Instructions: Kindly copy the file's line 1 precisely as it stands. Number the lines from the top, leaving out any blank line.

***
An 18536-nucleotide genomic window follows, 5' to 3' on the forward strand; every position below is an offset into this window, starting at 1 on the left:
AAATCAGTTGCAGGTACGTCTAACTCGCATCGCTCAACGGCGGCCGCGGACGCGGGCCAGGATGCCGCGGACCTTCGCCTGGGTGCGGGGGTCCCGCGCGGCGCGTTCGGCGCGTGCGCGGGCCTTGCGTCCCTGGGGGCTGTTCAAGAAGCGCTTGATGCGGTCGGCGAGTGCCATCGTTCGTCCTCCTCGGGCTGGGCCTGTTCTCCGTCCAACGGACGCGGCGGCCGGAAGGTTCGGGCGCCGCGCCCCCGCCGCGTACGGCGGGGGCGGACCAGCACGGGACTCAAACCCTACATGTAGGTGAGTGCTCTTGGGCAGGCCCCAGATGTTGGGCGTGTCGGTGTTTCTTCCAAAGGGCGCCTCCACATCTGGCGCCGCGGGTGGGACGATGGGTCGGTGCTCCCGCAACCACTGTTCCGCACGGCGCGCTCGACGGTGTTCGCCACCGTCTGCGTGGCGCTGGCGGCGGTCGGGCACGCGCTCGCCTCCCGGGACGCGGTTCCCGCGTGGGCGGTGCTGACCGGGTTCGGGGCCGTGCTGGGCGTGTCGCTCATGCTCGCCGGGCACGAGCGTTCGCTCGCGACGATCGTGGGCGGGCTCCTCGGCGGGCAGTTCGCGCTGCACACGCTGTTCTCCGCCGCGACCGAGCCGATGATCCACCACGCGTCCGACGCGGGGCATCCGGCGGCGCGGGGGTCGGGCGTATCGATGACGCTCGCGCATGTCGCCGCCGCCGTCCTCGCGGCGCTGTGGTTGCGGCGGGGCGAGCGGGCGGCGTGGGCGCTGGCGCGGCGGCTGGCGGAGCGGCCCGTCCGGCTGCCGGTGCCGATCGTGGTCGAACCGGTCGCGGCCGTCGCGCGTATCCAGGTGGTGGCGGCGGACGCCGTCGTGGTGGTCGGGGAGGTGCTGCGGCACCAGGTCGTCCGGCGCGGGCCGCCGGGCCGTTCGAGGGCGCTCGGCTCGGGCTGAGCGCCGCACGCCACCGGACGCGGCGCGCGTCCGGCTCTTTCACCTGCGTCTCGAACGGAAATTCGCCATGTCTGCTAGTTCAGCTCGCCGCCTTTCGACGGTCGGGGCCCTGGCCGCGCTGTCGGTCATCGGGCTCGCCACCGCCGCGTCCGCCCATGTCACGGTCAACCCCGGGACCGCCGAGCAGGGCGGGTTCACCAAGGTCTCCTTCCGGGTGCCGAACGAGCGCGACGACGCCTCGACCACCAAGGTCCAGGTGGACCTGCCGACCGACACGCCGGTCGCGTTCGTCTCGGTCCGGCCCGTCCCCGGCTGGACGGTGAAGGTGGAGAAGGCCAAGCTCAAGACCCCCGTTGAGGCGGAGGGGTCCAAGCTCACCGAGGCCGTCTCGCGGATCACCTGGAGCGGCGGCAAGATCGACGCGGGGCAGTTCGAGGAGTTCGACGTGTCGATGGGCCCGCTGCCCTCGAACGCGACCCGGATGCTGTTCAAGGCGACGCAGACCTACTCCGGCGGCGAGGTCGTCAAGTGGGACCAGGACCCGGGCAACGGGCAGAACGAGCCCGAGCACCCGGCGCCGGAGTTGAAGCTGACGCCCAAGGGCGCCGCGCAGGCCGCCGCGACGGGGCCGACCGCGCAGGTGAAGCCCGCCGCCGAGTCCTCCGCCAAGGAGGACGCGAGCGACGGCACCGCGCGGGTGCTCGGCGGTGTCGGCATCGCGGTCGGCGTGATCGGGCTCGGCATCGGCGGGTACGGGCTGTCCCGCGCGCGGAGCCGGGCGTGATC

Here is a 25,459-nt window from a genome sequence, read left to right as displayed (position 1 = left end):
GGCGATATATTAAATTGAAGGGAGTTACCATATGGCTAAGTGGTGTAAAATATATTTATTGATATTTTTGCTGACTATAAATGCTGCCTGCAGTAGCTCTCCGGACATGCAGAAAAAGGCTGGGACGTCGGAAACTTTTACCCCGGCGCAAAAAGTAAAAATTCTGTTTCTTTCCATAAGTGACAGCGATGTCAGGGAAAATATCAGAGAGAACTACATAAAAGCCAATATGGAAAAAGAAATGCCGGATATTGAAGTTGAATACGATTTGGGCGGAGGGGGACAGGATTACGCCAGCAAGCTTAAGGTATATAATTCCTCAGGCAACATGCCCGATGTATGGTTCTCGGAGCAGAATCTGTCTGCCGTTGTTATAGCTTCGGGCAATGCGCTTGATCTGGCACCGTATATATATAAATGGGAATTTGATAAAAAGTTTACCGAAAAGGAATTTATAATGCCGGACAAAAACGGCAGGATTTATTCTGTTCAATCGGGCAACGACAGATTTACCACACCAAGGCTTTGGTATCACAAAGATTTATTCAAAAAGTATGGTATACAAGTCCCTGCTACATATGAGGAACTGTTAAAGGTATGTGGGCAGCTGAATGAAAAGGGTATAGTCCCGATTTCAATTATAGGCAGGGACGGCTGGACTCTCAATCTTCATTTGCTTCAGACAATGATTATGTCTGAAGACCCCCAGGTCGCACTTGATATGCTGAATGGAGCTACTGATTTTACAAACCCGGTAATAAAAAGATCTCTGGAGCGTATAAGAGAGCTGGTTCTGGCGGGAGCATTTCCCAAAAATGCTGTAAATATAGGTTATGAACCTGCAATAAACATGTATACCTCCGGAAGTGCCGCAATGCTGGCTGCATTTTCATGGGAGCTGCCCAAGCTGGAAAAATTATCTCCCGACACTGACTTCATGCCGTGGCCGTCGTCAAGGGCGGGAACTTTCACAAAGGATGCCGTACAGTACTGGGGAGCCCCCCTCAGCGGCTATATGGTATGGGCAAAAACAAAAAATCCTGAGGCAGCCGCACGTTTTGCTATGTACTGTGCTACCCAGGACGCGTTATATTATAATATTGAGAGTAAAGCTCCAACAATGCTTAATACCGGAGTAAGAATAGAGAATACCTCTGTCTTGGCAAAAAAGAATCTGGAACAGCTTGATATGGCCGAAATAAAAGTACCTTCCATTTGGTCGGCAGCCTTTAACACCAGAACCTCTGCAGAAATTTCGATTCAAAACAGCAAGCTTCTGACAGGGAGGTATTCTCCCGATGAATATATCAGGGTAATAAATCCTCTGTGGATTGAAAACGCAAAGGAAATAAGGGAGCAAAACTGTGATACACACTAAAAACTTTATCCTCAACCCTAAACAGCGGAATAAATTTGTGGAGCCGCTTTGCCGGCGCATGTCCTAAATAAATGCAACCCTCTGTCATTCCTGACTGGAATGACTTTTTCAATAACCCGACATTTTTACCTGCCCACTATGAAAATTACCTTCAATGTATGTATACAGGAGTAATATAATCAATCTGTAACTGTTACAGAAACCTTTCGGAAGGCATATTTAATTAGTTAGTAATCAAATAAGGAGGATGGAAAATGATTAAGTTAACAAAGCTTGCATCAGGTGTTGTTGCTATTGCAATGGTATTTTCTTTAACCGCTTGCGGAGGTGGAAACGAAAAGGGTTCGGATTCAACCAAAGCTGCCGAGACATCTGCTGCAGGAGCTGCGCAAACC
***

An 18536-nucleotide genomic window follows, 5' to 3' on the forward strand; every position below is an offset into this window, starting at 1 on the left: